Beth contacted me requesting that I transform the vision she saw of her horse, River, into a painting. Initially I was hesitant because horses are not my expertise and I know there are many equine artists. She insisted that I be the one to paint her beloved River, because she loves my use of color and my other paintings. Not to be deterred by a challenge, I said, “Yes.” Living in the countryside of Colorado also helps, because I literally have horses across and up the street from me.
River left this earth in 2014, and Beth has commissioned me to paint the image she saw in her vision shortly after he died. In my process of creating custom paintings, I always conduct on in depth interview. This is essential for me and the client because it helps me to begin to envision the ultimate painting. Photo resources were collected and internet research to conducted to gather up images for me to use. Here is River looking out from his barn. Isn’t he a handsome dude? I understand he was quite the character as well.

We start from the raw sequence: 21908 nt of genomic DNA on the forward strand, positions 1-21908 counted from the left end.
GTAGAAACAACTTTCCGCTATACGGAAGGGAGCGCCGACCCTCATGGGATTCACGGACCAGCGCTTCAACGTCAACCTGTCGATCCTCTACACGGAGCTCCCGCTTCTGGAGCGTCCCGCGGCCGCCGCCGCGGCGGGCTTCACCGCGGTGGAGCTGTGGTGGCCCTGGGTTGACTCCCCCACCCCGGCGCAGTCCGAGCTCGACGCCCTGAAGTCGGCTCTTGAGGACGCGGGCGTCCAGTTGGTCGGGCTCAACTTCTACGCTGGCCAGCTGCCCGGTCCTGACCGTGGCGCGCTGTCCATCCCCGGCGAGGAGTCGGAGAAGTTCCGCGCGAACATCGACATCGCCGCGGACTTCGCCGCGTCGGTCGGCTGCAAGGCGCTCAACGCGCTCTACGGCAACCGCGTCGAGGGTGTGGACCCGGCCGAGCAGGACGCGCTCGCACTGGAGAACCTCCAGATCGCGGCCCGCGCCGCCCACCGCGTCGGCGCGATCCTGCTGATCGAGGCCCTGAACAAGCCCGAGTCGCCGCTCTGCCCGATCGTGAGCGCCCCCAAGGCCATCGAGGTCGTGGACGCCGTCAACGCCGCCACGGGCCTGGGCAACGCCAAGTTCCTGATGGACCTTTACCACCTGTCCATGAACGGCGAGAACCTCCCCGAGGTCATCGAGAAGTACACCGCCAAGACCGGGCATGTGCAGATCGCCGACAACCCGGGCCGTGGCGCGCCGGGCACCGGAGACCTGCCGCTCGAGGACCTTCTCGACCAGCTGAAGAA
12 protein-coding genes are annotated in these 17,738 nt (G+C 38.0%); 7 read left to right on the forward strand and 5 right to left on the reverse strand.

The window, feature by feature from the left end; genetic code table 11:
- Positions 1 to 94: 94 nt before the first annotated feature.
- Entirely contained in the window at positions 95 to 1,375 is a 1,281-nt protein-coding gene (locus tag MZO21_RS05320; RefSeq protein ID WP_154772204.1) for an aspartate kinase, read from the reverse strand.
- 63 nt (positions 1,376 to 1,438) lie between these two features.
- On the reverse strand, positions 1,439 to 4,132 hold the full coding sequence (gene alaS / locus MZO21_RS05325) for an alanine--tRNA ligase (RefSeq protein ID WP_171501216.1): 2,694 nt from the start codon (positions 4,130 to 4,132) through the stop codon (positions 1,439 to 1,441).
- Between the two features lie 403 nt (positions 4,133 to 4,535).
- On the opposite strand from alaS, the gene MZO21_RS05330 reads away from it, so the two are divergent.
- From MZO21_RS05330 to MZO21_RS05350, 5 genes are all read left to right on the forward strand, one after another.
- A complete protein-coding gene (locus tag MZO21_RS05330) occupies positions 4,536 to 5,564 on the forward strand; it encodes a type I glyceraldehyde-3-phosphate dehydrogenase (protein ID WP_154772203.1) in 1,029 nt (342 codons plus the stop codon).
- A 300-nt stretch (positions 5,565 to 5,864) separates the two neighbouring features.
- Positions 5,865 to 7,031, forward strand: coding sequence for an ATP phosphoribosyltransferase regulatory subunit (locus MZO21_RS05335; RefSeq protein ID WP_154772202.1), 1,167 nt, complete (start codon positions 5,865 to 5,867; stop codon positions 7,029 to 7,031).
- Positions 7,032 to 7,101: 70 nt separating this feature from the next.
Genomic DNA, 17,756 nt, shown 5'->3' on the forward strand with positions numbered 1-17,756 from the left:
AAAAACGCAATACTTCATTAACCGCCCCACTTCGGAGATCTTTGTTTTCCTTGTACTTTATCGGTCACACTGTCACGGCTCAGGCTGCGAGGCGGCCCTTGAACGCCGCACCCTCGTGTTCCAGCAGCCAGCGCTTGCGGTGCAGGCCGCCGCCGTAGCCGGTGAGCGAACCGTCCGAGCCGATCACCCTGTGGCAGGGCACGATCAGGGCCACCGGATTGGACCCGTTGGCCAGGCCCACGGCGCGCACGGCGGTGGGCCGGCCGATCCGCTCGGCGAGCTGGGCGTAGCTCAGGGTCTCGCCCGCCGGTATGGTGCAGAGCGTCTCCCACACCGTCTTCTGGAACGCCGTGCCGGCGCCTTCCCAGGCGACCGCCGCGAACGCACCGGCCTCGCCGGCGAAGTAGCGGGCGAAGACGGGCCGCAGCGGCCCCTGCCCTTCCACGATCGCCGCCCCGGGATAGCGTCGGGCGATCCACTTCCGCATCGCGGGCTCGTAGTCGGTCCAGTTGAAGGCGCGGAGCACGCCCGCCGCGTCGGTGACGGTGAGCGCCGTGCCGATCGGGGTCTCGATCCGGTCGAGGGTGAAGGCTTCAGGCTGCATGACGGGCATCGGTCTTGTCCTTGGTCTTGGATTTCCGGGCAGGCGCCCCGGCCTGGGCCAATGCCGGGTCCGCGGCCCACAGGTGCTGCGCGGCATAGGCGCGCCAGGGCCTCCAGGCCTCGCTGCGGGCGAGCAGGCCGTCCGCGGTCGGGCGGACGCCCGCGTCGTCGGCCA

As a result of the interview and photo references, my image of River started to develop in my minds eye. Once we agreed on the ultimate size of the painting, I then asked Beth to approve a sketch. It took a couple a sketches and then she agreed upon this one. The goal at this stage is to get the positioning, action and proportions correct. Other details will be worked out later as I paint.
The next phase in the development of this horse painting, involves transferring a 5×7 sketch onto a 18×24 canvas. I use the grid drawing system which has been around for centuries. First, the sketch has to be drawn in proportion to the canvas size. Then I draw in the grid lines. I should mention that Beth had approved the color palette I am to use and you can see it here. This color scheme was one I created based on our interview, River’s coloring and the spirit of the painting.